The mountain passes of Norway are some of the most dangerous roads in all of Europe.
And when winter hits, the transport roads turn into treacherous bobsleigh tracks with trucks and cars skidding and sliding everywhere, blocking vital trade routes and in extreme cases, causing fatal accidents.
But never fear, up and down Norway there are brigades of brave rescue workers, who work around the clock to keep the roads safe and open.
It takes a special breed of men to pull off the perfect Ice Road Rescue...from a driver smuggling nappies (of all things!) out of Norway, to a truck in trouble full of fresh fish threatening to go bad – the rescue teams of Norway have their work cut out in this nail-biting series!
Status: To Be Determined
Runtime: 60 minutes
Ice Road Rescue - Rescue of Bat 21 Bravo - Netflix
The rescue of Bat 21 Bravo, the call sign for Iceal “Gene” Hambleton, a navigator aboard an EB-66 aircraft shot down behind North Vietnamese lines, was the “largest, longest, and most complex search-and-rescue” operation during the Vietnam War. Five additional aircraft were shot down during rescue attempts, directly resulting in the deaths of 11 airmen, the capture of two others, and another airman trying to evade capture. On April 2, 1972, the Easter Offensive, the largest combined arms operation of the entire Vietnam War, was in its third day. An early morning flight of two United States Air Force EB-66 aircraft was led by Bat 20, piloted by Lt. Col. Robert Singletary. Hambleton was a navigator aboard Bat 21. The two aircraft were escorting a cell of three B-52s. Bat 21 was configured to gather signals intelligence, including identifying North Vietnamese anti-aircraft radar installations to enable jamming. Bat 21 was destroyed by an SA-2 surface-to-air missile and Hambleton was the only survivor, parachuting behind the front lines into a battlefield filled with thousands of North Vietnamese Army soldiers.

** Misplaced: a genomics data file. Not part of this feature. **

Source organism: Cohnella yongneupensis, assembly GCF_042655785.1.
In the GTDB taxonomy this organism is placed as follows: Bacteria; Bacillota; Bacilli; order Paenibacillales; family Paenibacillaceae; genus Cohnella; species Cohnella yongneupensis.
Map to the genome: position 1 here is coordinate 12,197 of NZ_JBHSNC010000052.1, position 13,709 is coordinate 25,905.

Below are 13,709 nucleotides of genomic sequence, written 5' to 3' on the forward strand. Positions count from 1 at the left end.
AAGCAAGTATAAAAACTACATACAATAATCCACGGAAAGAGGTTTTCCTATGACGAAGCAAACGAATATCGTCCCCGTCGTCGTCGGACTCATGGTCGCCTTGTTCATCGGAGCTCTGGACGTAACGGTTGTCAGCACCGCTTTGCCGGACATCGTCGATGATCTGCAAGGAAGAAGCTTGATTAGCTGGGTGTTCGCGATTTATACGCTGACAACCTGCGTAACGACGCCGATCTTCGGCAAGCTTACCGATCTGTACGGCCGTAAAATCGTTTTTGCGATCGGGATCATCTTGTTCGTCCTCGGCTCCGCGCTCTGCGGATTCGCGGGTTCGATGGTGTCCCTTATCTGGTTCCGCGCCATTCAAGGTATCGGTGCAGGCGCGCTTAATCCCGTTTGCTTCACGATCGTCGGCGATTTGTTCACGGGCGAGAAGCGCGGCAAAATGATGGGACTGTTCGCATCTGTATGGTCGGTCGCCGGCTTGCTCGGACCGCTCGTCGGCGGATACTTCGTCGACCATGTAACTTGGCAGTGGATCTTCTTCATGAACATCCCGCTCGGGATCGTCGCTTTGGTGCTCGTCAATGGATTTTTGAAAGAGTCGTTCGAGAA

Hambleton had Top Secret access to Strategic Air Command operations and was an expert in surface-to-air missile countermeasures. The North Vietnamese Army may have possessed information about his presence in Vietnam and his capture would have meant a huge intelligence bonanza for the Soviet Union. Hambleton and 1st Lt. Mark Clark, who was shot down during rescue operations, were finally recovered from behind the front lines on two different nights in daring, covert, night-time rescues carried out by U.S. Navy SEAL Thomas R. Norris and VNN commandos. For their actions in rescuing the two men, Norris was awarded the Medal of Honor and VNN Petty Officer Nguyen Van Kiet was recognized with the Navy Cross. Nguyen was the only South Vietnamese naval officer given that award during the war. The Air Force did not put limits on what it took to rescue a downed airman. The direct and indirect cost of rescuing Hambleton was enormous and became a watershed event in Air Force search and rescue. To prevent friendly fire incidents, the Americans imposed a standard no-fire zone within a 27 kilometers (17 mi) radius of Hambleton and diverted aircraft to aid in his rescue. It is likely that South Vietnamese soldiers indirectly died as a result of their inability to obtain fire support. The added deaths, loss of aircraft, and length of the rescue operation led the USAF to change the way they planned and conducted search and rescue missions. As a result, they developed new techniques and equipment to improve their ability to rescue downed airmen.
Ice Road Rescue - Casualties - Netflix
As a direct result of the rescue operation, five aircraft were lost, 11 people were killed, and two were captured. Additional aircraft were seriously damaged. Hambleton wrote from an Air Force hospital after he was rescued. “I had to stand by and watch six young men die trying to save my life. It was a hell of a price to pay for one life. I'm very sorry.” His rescue was, according to Stars and Stripes, “the biggest U.S. air rescue effort of the war.” During the entire Vietnam War, search and rescue forces saved 3,883 lives at the cost of 71 rescuers and 45 aircraft.
Ice Road Rescue - References - Netflix